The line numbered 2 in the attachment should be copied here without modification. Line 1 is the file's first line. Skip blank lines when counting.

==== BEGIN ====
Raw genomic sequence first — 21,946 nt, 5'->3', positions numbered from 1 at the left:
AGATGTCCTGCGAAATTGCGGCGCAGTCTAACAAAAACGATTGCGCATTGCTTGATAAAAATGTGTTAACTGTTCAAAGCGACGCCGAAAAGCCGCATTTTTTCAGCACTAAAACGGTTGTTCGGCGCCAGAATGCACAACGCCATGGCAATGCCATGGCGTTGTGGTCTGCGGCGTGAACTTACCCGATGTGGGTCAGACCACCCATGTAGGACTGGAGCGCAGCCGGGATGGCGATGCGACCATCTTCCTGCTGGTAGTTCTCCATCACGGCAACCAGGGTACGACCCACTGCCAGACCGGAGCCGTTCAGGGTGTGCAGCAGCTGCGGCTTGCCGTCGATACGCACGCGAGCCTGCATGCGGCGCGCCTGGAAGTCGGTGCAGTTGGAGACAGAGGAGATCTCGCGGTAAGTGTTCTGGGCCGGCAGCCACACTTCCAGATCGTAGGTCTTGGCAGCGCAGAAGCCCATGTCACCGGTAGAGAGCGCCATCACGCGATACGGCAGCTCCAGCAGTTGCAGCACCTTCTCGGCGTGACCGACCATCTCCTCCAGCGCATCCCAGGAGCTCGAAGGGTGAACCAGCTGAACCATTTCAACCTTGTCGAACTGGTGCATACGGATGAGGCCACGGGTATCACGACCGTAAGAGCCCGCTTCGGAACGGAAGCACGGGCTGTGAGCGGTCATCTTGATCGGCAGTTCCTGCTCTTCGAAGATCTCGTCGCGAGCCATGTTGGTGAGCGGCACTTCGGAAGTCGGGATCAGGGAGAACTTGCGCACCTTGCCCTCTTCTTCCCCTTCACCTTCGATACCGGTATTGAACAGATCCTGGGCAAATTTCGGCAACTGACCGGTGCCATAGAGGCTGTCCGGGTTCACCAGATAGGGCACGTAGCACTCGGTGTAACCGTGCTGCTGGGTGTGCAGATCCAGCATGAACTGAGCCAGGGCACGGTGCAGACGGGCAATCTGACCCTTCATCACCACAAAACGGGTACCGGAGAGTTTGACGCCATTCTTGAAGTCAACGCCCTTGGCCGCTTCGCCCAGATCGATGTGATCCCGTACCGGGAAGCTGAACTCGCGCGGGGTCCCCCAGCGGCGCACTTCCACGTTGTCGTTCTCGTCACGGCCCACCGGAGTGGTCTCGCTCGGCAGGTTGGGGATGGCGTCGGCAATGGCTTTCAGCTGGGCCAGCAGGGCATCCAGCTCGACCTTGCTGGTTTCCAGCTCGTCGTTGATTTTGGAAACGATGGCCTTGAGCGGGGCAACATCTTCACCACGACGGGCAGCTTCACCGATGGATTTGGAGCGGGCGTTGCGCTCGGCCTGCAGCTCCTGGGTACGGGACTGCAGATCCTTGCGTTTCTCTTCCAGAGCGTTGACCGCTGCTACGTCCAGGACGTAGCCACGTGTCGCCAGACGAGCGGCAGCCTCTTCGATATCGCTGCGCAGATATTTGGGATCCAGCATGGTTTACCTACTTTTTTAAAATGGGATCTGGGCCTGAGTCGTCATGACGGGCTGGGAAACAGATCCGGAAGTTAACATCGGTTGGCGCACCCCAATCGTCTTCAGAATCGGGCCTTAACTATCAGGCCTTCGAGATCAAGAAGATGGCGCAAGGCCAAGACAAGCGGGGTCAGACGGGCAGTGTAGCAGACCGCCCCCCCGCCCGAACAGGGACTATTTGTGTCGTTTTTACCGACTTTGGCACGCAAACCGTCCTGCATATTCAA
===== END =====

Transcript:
AGATGTCCTGCGAAATTGCGGCGCAGTCTAACAAAAACGATTGCGCATTGCTTGATAAAAATGTGTTAACTGTTCAAAGCGACGCCGAAAAGCCGCATTTTTTCAGCACTAAAACGGTTGTTCGGCGCCAGAATGCACAACGCCATGGCAATGCCATGGCGTTGTGGTCTGCGGCGTGAACTTACCCGATGTGGGTCAGACCACCCATGTAGGACTGGAGCGCAGCCGGGATGGCGATGCGACCATCTTCCTGCTGGTAGTTCTCCATCACGGCAACCAGGGTACGACCCACTGCCAGACCGGAGCCGTTCAGGGTGTGCAGCAGCTGCGGCTTGCCGTCGATACGCACGCGAGCCTGCATGCGGCGCGCCTGGAAGTCGGTGCAGTTGGAGACAGAGGAGATCTCGCGGTAAGTGTTCTGGGCCGGCAGCCACACTTCCAGATCGTAGGTCTTGGCAGCGCAGAAGCCCATGTCACCGGTAGAGAGCGCCATCACGCGATACGGCAGCTCCAGCAGTTGCAGCACCTTCTCGGCGTGACCGACCATCTCCTCCAGCGCATCCCAGGAGCTCGAAGGGTGAACCAGCTGAACCATTTCAACCTTGTCGAACTGGTGCATACGGATGAGGCCACGGGTATCACGACCGTAAGAGCCCGCTTCGGAACGGAAGCACGGGCTGTGAGCGGTCATCTTGATCGGCAGTTCCTGCTCTTCGAAGATCTCGTCGCGAGCCATGTTGGTGAGCGGCACTTCGGAAGTCGGGATCAGGGAGAACTTGCGCACCTTGCCCTCTTCTTCCCCTTCACCTTCGATACCGGTATTGAACAGATCCTGGGCAAATTTCGGCAACTGACCGGTGCCATAGAGGCTGTCCGGGTTCACCAGATAGGGCACGTAGCACTCGGTGTAACCGTGCTGCTGGGTGTGCAGATCCAGCATGAACTGAGCCAGGGCACGGTGCAGACGGGCAATCTGACCCTTCATCACCACAAAACGGGTACCGGAGAGTTTGACGCCATTCTTGAAGTCAACGCCCTTGGCCGCTTCGCCCAGATCGATGTGATCCCGTACCGGGAAGCTGAACTCGCGCGGGGTCCCCCAGCGGCGCACTTCCACGTTGTCGTTCTCGTCACGGCCCACCGGAGTGGTCTCGCTCGGCAGGTTGGGGATGGCGTCGGCAATGGCTTTCAGCTGGGCCAGCAGGGCATCCAGCTCGACCTTGCTGGTTTCCAGCTCGTCGTTGATTTTGGAAACGATGGCCTTGAGCGGGGCAACATCTTCACCACGACGGGCAGCTTCACCGATGGATTTGGAGCGGGCGTTGCGCTCGGCCTGCAGCTCCTGGGTACGGGACTGCAGATCCTTGCGTTTCTCTTCCAGAGCGTTGACCGCTGCTACGTCCAGGACGTAGCCACGTGTCGCCAGACGAGCGGCAGCCTCTTCGATATCGCTGCGCAGATATTTGGGATCCAGCATGGTTTACCTACTTTTTTAAAATGGGATCTGGGCCTGAGTCGTCATGACGGGCTGGGAAACAGATCCGGAAGTTAACATCGGTTGGCGCACCCCAATCGTCTTCAGAATCGGGCCTTAACTATCAGGCCTTCGAGATCAAGAAGATGGCGCAAGGCCAAGACAAGCGGGGTCAGACGGGCAGTGTAGCAGACCGCCCCCCCGCCCGAACAGGGACTATTTGTGTCGTTTTTACCGACTTTGGCACGCAAACCGTCCTGCATATTCAA